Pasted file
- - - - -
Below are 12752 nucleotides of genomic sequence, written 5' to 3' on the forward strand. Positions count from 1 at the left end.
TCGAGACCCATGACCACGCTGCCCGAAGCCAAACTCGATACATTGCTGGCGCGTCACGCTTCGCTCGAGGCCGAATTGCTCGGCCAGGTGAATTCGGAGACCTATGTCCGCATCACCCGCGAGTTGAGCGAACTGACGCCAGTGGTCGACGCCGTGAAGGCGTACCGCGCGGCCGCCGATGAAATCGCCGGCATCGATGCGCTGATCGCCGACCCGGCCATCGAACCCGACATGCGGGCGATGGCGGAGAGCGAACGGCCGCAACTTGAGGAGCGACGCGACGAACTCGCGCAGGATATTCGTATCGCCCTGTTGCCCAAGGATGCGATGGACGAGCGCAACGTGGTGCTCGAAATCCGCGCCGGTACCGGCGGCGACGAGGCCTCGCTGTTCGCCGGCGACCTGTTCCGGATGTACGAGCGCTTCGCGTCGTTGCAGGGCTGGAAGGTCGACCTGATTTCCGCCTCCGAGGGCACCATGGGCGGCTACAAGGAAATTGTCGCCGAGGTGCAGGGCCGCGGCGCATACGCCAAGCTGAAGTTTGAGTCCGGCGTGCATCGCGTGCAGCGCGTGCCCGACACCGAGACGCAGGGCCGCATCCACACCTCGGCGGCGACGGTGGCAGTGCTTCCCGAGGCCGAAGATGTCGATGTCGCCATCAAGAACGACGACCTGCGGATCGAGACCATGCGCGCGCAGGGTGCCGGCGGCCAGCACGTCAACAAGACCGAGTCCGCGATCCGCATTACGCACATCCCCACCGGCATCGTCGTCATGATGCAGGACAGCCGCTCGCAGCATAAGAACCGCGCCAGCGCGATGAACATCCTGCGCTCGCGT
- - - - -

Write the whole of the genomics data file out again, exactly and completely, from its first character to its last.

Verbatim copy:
Below are 12752 nucleotides of genomic sequence, written 5' to 3' on the forward strand. Positions count from 1 at the left end.
TCGAGACCCATGACCACGCTGCCCGAAGCCAAACTCGATACATTGCTGGCGCGTCACGCTTCGCTCGAGGCCGAATTGCTCGGCCAGGTGAATTCGGAGACCTATGTCCGCATCACCCGCGAGTTGAGCGAACTGACGCCAGTGGTCGACGCCGTGAAGGCGTACCGCGCGGCCGCCGATGAAATCGCCGGCATCGATGCGCTGATCGCCGACCCGGCCATCGAACCCGACATGCGGGCGATGGCGGAGAGCGAACGGCCGCAACTTGAGGAGCGACGCGACGAACTCGCGCAGGATATTCGTATCGCCCTGTTGCCCAAGGATGCGATGGACGAGCGCAACGTGGTGCTCGAAATCCGCGCCGGTACCGGCGGCGACGAGGCCTCGCTGTTCGCCGGCGACCTGTTCCGGATGTACGAGCGCTTCGCGTCGTTGCAGGGCTGGAAGGTCGACCTGATTTCCGCCTCCGAGGGCACCATGGGCGGCTACAAGGAAATTGTCGCCGAGGTGCAGGGCCGCGGCGCATACGCCAAGCTGAAGTTTGAGTCCGGCGTGCATCGCGTGCAGCGCGTGCCCGACACCGAGACGCAGGGCCGCATCCACACCTCGGCGGCGACGGTGGCAGTGCTTCCCGAGGCCGAAGATGTCGATGTCGCCATCAAGAACGACGACCTGCGGATCGAGACCATGCGCGCGCAGGGTGCCGGCGGCCAGCACGTCAACAAGACCGAGTCCGCGATCCGCATTACGCACATCCCCACCGGCATCGTCGTCATGATGCAGGACAGCCGCTCGCAGCATAAGAACCGCGCCAGCGCGATGAACATCCTGCGCTCGCGT